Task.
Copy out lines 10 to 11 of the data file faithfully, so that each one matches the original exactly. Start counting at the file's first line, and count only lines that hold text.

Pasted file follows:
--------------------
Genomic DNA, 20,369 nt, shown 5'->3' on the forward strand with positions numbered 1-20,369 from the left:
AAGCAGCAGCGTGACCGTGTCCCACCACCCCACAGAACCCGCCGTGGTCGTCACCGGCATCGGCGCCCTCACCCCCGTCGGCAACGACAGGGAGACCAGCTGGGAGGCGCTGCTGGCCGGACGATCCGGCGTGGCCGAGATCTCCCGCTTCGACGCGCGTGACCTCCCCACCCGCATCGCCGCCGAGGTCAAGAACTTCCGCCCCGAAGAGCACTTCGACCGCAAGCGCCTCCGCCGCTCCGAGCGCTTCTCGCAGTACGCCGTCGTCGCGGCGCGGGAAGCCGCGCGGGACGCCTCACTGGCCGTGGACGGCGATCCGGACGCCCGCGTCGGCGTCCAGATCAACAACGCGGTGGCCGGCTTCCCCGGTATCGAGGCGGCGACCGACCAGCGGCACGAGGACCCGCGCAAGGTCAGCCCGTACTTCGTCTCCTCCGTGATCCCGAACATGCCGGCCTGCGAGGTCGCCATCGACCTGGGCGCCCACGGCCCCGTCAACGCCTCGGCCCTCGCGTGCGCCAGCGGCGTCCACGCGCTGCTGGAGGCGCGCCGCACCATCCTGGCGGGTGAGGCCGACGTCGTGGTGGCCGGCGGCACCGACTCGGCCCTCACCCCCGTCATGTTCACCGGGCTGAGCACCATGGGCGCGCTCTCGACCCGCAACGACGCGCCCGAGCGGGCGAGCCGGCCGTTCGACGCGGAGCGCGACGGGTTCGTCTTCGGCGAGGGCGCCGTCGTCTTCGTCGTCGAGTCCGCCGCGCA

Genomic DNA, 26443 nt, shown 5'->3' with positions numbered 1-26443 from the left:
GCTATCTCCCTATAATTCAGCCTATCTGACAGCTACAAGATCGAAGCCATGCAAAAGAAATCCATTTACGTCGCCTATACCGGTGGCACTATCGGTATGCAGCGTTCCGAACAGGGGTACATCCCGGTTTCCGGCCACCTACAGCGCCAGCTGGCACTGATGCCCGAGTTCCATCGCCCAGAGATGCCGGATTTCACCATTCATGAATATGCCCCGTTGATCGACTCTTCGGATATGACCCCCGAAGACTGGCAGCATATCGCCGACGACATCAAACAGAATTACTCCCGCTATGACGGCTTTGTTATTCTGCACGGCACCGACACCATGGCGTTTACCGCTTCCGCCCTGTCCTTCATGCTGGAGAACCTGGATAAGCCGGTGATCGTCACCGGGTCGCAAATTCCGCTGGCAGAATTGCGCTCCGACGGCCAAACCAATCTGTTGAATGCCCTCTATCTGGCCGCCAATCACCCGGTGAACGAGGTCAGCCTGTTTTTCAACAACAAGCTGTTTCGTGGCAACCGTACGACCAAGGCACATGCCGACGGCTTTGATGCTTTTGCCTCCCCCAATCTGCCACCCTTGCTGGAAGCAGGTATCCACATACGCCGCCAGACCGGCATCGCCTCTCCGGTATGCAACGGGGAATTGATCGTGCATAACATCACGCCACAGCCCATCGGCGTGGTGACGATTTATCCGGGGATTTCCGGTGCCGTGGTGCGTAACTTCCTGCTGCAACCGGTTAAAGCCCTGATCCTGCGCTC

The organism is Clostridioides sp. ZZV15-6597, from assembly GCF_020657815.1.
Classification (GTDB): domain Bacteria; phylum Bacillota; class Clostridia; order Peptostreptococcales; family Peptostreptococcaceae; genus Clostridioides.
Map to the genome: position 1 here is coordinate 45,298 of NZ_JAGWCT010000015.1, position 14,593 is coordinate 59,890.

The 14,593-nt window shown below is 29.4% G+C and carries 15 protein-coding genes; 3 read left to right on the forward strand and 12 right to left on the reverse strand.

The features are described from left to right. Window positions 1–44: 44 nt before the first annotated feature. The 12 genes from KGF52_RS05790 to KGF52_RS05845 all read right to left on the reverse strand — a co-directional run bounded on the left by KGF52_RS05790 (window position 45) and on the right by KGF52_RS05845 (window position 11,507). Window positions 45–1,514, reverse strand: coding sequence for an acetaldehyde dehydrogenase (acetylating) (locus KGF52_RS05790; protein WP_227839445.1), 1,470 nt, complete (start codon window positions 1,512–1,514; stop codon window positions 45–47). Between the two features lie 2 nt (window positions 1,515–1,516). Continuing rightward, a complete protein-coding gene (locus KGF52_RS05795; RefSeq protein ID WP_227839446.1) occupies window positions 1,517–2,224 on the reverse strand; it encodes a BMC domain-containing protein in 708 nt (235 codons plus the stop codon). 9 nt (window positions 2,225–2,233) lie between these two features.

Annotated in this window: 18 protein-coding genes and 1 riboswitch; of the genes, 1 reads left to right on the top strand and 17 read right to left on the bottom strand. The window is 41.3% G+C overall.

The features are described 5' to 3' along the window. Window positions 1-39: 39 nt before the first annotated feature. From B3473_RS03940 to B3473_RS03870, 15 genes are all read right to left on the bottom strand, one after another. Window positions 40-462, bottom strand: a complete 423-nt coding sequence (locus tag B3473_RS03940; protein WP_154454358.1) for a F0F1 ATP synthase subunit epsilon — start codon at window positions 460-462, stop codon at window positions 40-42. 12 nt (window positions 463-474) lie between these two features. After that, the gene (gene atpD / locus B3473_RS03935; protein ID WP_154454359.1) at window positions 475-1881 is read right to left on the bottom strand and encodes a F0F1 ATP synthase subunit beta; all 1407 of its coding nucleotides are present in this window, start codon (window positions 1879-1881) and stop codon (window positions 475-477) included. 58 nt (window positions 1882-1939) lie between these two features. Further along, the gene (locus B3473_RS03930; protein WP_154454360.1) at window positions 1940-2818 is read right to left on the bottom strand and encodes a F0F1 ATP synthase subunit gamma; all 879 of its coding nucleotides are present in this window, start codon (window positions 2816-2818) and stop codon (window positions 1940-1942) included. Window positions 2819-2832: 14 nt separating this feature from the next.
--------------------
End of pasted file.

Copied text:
Annotated in this window: 18 protein-coding genes and 1 riboswitch; of the genes, 1 reads left to right on the top strand and 17 read right to left on the bottom strand. The window is 41.3% G+C overall.

The features are described 5' to 3' along the window. Window positions 1-39: 39 nt before the first annotated feature. From B3473_RS03940 to B3473_RS03870, 15 genes are all read right to left on the bottom strand, one after another. Window positions 40-462, bottom strand: a complete 423-nt coding sequence (locus tag B3473_RS03940; protein WP_154454358.1) for a F0F1 ATP synthase subunit epsilon — start codon at window positions 460-462, stop codon at window positions 40-42. 12 nt (window positions 463-474) lie between these two features. After that, the gene (gene atpD / locus B3473_RS03935; protein ID WP_154454359.1) at window positions 475-1881 is read right to left on the bottom strand and encodes a F0F1 ATP synthase subunit beta; all 1407 of its coding nucleotides are present in this window, start codon (window positions 1879-1881) and stop codon (window positions 475-477) included. 58 nt (window positions 1882-1939) lie between these two features. Further along, the gene (locus B3473_RS03930; protein WP_154454360.1) at window positions 1940-2818 is read right to left on the bottom strand and encodes a F0F1 ATP synthase subunit gamma; all 879 of its coding nucleotides are present in this window, start codon (window positions 2816-2818) and stop codon (window positions 1940-1942) included. Window positions 2819-2832: 14 nt separating this feature from the next.